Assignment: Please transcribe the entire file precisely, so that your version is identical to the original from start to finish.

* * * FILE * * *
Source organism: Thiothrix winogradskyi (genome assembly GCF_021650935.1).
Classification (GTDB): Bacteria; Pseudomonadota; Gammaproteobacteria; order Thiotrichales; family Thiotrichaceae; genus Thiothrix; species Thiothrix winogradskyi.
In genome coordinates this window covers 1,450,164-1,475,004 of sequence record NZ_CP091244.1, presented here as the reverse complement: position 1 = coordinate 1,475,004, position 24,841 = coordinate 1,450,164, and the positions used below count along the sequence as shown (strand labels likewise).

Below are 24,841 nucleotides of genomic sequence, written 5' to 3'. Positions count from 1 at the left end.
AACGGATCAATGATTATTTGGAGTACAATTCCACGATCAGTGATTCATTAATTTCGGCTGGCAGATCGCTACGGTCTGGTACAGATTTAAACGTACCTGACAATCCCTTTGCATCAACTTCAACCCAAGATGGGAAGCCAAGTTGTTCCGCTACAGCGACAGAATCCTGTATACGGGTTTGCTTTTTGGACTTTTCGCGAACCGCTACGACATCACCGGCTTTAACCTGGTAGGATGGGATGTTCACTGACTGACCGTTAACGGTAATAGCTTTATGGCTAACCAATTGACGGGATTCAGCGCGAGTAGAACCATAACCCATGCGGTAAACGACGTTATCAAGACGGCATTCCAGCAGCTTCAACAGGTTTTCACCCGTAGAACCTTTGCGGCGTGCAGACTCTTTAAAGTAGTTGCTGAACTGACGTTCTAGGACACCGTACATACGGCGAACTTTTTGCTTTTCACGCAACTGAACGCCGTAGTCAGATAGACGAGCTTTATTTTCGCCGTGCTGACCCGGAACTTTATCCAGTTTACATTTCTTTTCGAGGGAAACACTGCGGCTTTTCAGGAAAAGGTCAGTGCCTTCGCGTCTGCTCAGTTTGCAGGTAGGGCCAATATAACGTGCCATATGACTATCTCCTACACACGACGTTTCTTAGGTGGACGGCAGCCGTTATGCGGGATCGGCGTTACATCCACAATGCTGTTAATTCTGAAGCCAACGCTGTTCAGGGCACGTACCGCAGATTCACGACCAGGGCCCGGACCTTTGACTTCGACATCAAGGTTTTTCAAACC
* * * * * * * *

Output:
Source organism: Thiothrix winogradskyi (genome assembly GCF_021650935.1).
Classification (GTDB): Bacteria; Pseudomonadota; Gammaproteobacteria; order Thiotrichales; family Thiotrichaceae; genus Thiothrix; species Thiothrix winogradskyi.
In genome coordinates this window covers 1,450,164-1,475,004 of sequence record NZ_CP091244.1, presented here as the reverse complement: position 1 = coordinate 1,475,004, position 24,841 = coordinate 1,450,164, and the positions used below count along the sequence as shown (strand labels likewise).

Below are 24,841 nucleotides of genomic sequence, written 5' to 3'. Positions count from 1 at the left end.
AACGGATCAATGATTATTTGGAGTACAATTCCACGATCAGTGATTCATTAATTTCGGCTGGCAGATCGCTACGGTCTGGTACAGATTTAAACGTACCTGACAATCCCTTTGCATCAACTTCAACCCAAGATGGGAAGCCAAGTTGTTCCGCTACAGCGACAGAATCCTGTATACGGGTTTGCTTTTTGGACTTTTCGCGAACCGCTACGACATCACCGGCTTTAACCTGGTAGGATGGGATGTTCACTGACTGACCGTTAACGGTAATAGCTTTATGGCTAACCAATTGACGGGATTCAGCGCGAGTAGAACCATAACCCATGCGGTAAACGACGTTATCAAGACGGCATTCCAGCAGCTTCAACAGGTTTTCACCCGTAGAACCTTTGCGGCGTGCAGACTCTTTAAAGTAGTTGCTGAACTGACGTTCTAGGACACCGTACATACGGCGAACTTTTTGCTTTTCACGCAACTGAACGCCGTAGTCAGATAGACGAGCTTTATTTTCGCCGTGCTGACCCGGAACTTTATCCAGTTTACATTTCTTTTCGAGGGAAACACTGCGGCTTTTCAGGAAAAGGTCAGTGCCTTCGCGTCTGCTCAGTTTGCAGGTAGGGCCAATATAACGTGCCATATGACTATCTCCTACACACGACGTTTCTTAGGTGGACGGCAGCCGTTATGCGGGATCGGCGTTACATCCACAATGCTGTTAATTCTGAAGCCAACGCTGTTCAGGGCACGTACCGCAGATTCACGACCAGGGCCCGGACCTTTGACTTCGACATCAAGGTTTTTCAAACC